Items filtered by date: August 2017
Tuesday, 12 September 2017 14:14

Que dios nos perdone

Rodrigo Sorogoyen | Spain | 2016 | Fiction | 125 min | NM Premiere

Que dios nos perdone May God Forgive Us

Que dios nos perdone is a contemporary masterpiece taking on an old cinematic trope: the pair of detectives.  Alfaro and Velarde are tracking down another common archetype-villain for detective hunts: the possible serial killer.  Mysterious and nubulous from the beginning, Velarde and Alfaro use the best of their knowledge and logic to erase and rub away as much of that mystery as they possibly can.  Then, another common subject is explored in depth: when detetctives hunt criminals, they have to a think like a criminal.  Much like method actors who have to actually act like their character on and off set, detetcives have to a practive a similar artform of thinking in someone else's shoes... until you get so good at it it's hard to tell the difference between yourself and who you are hunting.  When they finally have strong leads, we as viwers come to understand the detectives (and ourselves) in an entirely new way.  Action, Philosophy, Suspense, Pyschology all mixed into one well-composed visual opera.  Sorogoyen is a cinema alchemist and makes a refreshing, contemporary take on a well-trodden trope of film narrative.  

Let’s take a look at the awards this film won.  Goya Awards: 6 Nominations including Best Film, Director and Actor; San Sebastian Film Festival: Best Screenplay; Feroz Awards: Best Actor (Roberto Álamo); Platino Awards: Nominated for Best Editing.  This film was recognized for nearly every core aspect of production.  It is clear that this project is not only about a director or an actor.  This was the work of a close-knit team with spectacular creative talent. The editor, Alberto del Campo, is known for his previous work on the taught dramas “Stockholm” and “Madre”.  Both films have a similarly clean, streamlined, crisp and sharp texture.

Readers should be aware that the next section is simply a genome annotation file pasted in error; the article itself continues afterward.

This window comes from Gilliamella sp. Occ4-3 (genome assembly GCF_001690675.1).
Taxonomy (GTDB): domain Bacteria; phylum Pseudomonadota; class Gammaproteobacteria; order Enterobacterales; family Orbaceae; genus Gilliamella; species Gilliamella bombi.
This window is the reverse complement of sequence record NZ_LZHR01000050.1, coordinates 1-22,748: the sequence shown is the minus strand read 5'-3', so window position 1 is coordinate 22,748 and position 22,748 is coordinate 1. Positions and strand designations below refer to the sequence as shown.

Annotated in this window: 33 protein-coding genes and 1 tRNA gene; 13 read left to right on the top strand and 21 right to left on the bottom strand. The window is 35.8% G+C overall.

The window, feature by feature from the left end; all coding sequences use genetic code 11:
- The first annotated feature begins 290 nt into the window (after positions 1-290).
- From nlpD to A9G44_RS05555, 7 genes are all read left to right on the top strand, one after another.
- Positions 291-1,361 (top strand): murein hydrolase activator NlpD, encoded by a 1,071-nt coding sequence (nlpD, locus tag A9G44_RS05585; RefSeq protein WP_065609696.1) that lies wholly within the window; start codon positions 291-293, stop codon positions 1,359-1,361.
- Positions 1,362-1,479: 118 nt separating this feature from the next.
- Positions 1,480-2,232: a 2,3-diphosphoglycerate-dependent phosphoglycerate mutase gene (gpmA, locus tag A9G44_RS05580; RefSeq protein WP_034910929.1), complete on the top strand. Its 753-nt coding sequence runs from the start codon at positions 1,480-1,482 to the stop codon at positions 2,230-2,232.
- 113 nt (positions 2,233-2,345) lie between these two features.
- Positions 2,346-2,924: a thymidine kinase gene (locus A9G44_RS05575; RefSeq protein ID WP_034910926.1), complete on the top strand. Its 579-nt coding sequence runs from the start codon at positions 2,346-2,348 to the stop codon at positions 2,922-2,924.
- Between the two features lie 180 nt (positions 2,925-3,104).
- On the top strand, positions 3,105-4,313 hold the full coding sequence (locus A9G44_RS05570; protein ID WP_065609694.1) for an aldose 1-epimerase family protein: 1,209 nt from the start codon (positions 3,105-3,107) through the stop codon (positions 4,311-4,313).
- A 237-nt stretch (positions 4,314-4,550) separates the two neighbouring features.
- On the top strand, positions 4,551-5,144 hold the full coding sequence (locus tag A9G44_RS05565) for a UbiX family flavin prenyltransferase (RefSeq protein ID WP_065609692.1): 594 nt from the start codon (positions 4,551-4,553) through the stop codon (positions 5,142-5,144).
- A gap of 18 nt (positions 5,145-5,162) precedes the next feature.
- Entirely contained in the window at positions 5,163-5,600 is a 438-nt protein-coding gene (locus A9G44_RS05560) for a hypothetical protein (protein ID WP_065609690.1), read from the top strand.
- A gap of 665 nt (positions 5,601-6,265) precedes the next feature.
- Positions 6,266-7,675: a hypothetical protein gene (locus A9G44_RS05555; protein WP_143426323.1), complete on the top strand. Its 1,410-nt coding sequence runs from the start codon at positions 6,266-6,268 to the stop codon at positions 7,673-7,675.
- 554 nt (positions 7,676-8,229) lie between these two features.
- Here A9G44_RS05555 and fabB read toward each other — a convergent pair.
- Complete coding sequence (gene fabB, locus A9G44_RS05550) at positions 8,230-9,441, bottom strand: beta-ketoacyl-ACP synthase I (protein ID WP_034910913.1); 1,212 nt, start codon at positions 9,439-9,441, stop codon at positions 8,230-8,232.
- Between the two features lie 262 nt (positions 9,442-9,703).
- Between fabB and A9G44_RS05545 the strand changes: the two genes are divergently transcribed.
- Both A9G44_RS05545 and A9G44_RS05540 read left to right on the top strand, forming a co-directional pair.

This feature film will make del Campo’s editing shine through crisp storytelling and sharp transitions.  Director Rodrigo Sorogoyen was born in Madrid and is the grandson of director Antonio del Amo).  See you all there for this taut drama-thriller featuring a classic hunt for a killer, and the profoundly amazing truths such a hunt reveals about our own psyches, and those of the detectives themselves.

Published in Cine Magnifico
Monday, 11 September 2017 09:01

Mi mamá lora

Mi mamá lora

My Mother is a Parrot

Martin Musarra | Argentina | 2016 | Fiction | 80 min | NM Premiere

Mi mama lora

Martín Musarra is the author and director of this magical feature film.  We are calling him an author because his screenplay for this film feels so much like a magical story converted to the contemporary cinematic platform.  Imagine the genius of Walt Disney, Roald Dahl and Guillermo del Toro all rolled into one.  That is Mi mama lora

In real life, there are mysterious and seemingly magical powers floating all around us - sometimes if you look at something just right, it may even feel surreal, like you're in an animated story.  Many artists throughout history have touched on this feeling in their work. In both the fields of literature and animation, famous works like James and the Giant Peach, Alice in Wonderland, so many of Walt Disney's stories, as well as more recent imaginations of the theme in hits like Toy Story capture this common sensation that we feel everyday on some level: surreality.  Wiktionary defines surreality as "the state of being incongruous"; in other words, the state of being or feeling out of harmony with your normal surroundings.  That's why you'll hear someone say, "Oh my, you should have seen it, it was surreal!"  The word surreal connotes something extraordinary happening within otherwise ordinary surroundings.  It reminds me of the great film Matilda, and director Musarra has mentioned in interviews that working on children's films opens up the doors to a lot of creativity and storytelling.